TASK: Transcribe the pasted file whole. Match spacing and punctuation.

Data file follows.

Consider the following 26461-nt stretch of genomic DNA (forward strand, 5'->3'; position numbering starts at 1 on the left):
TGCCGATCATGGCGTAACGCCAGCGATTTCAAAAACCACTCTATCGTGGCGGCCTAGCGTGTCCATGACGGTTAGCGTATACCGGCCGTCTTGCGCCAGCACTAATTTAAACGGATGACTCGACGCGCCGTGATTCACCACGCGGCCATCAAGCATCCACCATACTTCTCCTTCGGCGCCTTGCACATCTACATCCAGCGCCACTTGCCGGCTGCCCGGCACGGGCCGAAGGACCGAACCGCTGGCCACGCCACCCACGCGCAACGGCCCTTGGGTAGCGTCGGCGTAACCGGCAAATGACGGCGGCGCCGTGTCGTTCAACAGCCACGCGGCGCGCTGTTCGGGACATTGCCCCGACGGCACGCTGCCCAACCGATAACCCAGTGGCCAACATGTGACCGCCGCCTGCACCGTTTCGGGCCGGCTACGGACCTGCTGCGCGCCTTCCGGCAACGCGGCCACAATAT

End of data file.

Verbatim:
Consider the following 26461-nt stretch of genomic DNA (forward strand, 5'->3'; position numbering starts at 1 on the left):
TGCCGATCATGGCGTAACGCCAGCGATTTCAAAAACCACTCTATCGTGGCGGCCTAGCGTGTCCATGACGGTTAGCGTATACCGGCCGTCTTGCGCCAGCACTAATTTAAACGGATGACTCGACGCGCCGTGATTCACCACGCGGCCATCAAGCATCCACCATACTTCTCCTTCGGCGCCTTGCACATCTACATCCAGCGCCACTTGCCGGCTGCCCGGCACGGGCCGAAGGACCGAACCGCTGGCCACGCCACCCACGCGCAACGGCCCTTGGGTAGCGTCGGCGTAACCGGCAAATGACGGCGGCGCCGTGTCGTTCAACAGCCACGCGGCGCGCTGTTCGGGACATTGCCCCGACGGCACGCTGCCCAACCGATAACCCAGTGGCCAACATGTGACCGCCGCCTGCACCGTTTCGGGCCGGCTACGGACCTGCTGCGCGCCTTCCGGCAACGCGGCCACAATAT